These aphids thrive at cool temperatures, are the last aphid to remain active in the fall and are the first aphid to be active in the spring.
Direct feeding damage to wheat does not result in visible symptoms, but populations of 50 or more per tiller at the boot to heading stage may affect yield and grain quality. Heavy populations in the spring may roll up the flag leaf into a corkscrew shape that can trap the awns, resulting in “fish-hooked” heads. Estimate the population based on a sample of 25 to 50 randomly selected tillers.
50 or more per tiller at the boot to heading stage may affect yield and grain quality. If treatment is elected, choose products broadly labeled for aphid control on wheat. This aphid is also the primary vector of barley yellow dwarf virus (BYDV). Infections that occur in fall while plants are still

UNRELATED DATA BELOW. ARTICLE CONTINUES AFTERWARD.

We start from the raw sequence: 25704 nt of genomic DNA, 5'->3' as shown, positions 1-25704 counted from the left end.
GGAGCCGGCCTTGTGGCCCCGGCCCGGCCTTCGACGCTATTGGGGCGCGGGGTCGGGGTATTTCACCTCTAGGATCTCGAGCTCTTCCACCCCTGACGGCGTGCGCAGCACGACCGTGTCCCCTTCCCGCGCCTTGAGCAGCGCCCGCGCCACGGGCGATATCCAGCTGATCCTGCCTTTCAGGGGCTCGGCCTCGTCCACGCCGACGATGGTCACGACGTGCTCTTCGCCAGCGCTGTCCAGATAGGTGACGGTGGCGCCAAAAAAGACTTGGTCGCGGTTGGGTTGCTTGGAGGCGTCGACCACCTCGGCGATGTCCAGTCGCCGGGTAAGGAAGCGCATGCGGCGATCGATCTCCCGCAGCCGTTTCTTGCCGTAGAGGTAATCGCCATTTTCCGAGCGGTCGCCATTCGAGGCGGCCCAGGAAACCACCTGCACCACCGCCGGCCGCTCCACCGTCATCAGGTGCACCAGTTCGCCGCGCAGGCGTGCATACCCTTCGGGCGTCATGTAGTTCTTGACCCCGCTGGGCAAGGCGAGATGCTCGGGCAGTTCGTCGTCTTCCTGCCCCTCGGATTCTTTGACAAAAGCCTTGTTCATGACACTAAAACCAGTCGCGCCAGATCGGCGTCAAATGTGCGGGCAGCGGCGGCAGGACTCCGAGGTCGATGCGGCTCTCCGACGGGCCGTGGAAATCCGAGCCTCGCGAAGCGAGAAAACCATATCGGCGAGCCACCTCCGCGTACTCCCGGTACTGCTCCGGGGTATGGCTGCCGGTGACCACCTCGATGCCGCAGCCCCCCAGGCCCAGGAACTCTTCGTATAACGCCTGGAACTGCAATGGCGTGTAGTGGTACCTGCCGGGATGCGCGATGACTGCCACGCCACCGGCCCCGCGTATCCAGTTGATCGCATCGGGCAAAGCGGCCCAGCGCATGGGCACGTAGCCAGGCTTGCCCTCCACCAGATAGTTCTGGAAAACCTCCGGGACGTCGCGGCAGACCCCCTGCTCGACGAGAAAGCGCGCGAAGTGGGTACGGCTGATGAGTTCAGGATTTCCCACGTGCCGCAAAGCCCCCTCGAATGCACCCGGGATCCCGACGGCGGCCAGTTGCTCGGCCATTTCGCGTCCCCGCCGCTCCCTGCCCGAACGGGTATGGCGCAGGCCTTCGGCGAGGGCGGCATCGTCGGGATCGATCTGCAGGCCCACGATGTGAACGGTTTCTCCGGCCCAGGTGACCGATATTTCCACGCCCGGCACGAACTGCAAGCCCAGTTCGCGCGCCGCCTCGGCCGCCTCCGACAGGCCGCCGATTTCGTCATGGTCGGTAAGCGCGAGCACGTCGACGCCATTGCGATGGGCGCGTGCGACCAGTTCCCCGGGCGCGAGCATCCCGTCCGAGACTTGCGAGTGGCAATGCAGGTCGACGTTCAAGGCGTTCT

small are the most damaging to yield. Conventional sprays usually are not effective in reducing virus incidence; Imidacloprid and thiamethoxam are effective at controlling aphids but have not yet proven to reduce the incidence of BYDV.
Imidacloprid and thiamethoxam
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